LATINOS & THE CRIMINAL JUSTICE SYSTEM

Latino Public Opinion & Perception

Crime Victims Disapprove of California Investing More Money in Jails and Prisons

A 2013 study surveyed Californians who self-reported being a victim of crime in the past five years. These victims overwhelmingly disapproved of the state’s investing more money in jails and prison and supported funding of preventive measures such as education and health services (including mental health and substance abuse). Latino crime victims exhibited a skeptical view of the impact of prison on criminals. According to Californians for Safety and Justice, 39 percent thought that prison actually makes better criminals, while 36 percent believed it has no impact, and only 19 percent believed that prison has some rehabilitation value or makes offenders better citizens (David Binder Research, 2013a).

Fig 6-1

Source: David Binder Research/Californians for Safety and Justice, 2013a

Opinions about state investment priorities clearly reflect this doubt. In this sample:

  • 83 percent of Latinos thought California should invest more money in education as opposed to prison, compared with the 79 percent average of all crime victims (76 percent of whites, 68 percent of Asians, and 88 percent of blacks).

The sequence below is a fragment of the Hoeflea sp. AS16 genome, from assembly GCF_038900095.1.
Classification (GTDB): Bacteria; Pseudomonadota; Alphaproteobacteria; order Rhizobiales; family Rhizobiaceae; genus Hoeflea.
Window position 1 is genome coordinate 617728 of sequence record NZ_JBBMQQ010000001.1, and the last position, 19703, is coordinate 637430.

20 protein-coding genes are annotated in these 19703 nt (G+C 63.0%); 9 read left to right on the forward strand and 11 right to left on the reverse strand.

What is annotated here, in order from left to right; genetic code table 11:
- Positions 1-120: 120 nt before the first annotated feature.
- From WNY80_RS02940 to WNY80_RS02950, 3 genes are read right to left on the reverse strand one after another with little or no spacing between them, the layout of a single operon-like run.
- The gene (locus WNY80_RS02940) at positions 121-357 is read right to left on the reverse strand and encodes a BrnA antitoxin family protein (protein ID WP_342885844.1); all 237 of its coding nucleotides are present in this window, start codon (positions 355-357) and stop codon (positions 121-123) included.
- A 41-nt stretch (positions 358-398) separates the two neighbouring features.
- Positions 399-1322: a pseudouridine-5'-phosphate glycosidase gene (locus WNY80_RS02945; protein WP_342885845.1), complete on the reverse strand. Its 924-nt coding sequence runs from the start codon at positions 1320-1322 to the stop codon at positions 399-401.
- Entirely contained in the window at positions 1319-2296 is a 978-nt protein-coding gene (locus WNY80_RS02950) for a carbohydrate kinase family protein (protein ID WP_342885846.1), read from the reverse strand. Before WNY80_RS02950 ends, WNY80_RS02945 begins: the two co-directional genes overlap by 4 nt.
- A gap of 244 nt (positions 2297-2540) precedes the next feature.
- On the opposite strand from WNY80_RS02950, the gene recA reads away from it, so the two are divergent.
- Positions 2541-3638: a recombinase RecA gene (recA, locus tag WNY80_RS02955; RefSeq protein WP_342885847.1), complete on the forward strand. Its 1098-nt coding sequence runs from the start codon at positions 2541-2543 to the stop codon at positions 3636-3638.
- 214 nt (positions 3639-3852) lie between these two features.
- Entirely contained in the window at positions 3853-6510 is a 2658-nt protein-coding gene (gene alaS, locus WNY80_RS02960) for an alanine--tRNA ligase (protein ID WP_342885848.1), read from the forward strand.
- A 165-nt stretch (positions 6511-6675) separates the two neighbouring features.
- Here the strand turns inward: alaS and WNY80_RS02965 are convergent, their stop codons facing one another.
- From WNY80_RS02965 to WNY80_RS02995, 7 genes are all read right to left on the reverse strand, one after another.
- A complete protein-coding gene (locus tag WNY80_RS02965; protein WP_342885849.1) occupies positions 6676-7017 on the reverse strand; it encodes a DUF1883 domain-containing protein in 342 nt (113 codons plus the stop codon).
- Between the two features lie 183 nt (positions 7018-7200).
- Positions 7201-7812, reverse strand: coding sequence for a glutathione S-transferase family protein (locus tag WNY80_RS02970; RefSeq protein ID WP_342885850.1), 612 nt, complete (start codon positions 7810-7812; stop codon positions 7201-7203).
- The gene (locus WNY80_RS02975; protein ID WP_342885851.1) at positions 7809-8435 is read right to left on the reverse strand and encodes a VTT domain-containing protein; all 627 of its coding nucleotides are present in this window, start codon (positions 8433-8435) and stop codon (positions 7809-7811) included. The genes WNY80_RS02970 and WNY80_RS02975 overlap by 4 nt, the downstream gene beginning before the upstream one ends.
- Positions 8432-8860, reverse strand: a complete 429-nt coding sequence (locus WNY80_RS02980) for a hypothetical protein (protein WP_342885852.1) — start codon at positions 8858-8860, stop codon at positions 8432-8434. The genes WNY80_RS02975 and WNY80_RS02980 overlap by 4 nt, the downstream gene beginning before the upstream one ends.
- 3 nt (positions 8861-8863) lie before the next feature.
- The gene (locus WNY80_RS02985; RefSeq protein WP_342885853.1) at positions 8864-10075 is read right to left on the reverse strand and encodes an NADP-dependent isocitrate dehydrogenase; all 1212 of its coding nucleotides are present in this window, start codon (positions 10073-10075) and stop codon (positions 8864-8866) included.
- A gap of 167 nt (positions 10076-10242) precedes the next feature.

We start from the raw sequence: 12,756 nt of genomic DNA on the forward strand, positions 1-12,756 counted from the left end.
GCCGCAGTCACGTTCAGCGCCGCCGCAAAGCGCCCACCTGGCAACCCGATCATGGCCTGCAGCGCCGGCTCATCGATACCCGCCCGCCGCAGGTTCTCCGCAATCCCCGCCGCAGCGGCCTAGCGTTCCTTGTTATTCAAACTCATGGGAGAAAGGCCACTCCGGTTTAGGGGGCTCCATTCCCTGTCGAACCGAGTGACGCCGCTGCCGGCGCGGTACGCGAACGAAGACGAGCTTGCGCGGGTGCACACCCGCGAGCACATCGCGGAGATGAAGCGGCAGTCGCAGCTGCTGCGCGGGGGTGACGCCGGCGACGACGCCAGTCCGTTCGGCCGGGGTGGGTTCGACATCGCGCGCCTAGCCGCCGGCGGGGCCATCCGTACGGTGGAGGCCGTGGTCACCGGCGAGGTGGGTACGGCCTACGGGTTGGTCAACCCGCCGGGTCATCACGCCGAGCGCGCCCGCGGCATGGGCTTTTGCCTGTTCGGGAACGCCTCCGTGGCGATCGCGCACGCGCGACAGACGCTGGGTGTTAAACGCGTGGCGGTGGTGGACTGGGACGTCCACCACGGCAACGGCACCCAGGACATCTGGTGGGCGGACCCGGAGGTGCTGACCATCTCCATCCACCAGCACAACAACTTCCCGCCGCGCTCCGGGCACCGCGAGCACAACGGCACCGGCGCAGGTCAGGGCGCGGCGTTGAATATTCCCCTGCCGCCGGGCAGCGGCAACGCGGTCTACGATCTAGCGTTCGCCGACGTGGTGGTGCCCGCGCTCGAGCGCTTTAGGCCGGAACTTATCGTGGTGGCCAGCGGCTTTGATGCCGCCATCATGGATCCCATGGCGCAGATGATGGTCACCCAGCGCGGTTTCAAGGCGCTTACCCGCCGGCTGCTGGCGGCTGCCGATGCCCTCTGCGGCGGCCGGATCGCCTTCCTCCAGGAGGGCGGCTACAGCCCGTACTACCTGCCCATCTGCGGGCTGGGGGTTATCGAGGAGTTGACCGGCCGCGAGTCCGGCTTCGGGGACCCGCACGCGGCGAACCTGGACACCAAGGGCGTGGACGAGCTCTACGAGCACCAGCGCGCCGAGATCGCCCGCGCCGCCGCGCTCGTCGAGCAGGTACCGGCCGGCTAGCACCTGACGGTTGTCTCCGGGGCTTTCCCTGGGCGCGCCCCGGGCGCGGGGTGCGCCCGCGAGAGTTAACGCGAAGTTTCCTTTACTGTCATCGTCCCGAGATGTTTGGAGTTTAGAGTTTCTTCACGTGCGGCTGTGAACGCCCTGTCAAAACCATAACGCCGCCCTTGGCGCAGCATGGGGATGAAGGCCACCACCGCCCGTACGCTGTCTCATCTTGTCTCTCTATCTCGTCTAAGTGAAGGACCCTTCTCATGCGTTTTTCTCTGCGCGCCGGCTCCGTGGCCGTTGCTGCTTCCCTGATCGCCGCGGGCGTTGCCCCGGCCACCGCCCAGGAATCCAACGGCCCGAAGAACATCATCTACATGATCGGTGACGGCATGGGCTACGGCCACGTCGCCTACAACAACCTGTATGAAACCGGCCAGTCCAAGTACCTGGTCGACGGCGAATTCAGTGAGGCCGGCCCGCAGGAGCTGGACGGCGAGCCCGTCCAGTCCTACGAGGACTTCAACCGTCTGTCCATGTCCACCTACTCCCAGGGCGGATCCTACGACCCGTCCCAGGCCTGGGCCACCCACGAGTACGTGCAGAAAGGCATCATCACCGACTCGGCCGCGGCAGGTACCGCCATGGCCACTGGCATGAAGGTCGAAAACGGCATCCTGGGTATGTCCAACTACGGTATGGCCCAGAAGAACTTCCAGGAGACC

• Asked whether California should invest more in health services such as mental health and drug and alcohol treatment or in jails and prisons, 78 percent of Latinos chose health services (74 percent average of all crime victims, 71 percent of whites, 63 percent of Asians, 94 percent of blacks).
  • Asked whether California should spend more on prisons and jails or spend more on preventing crimes, 76 percent of Latinos (more than any other ethnic group) wanted the state to spend more on prevention (see figure 1) (David Binder Research, 2013a).

By a ratio of two to one (53 percent for rehab, 25 percent for prison), Latinos in this sample thought that California should focus more on providing supervised probation and rehabilitation programs than on sending people to jail or prison. Interestingly, Latino crime victims were nearly split over whether California sends too many people to prison or not; 37 percent thought too many, and 33 percent thought too few (David Binder Research, 2013a). These numbers, in line with the average of all crime victims, represent yet another paradox in Latino public opinion.

To see the entire study, visit California Crime Victims Report.

Works Cited



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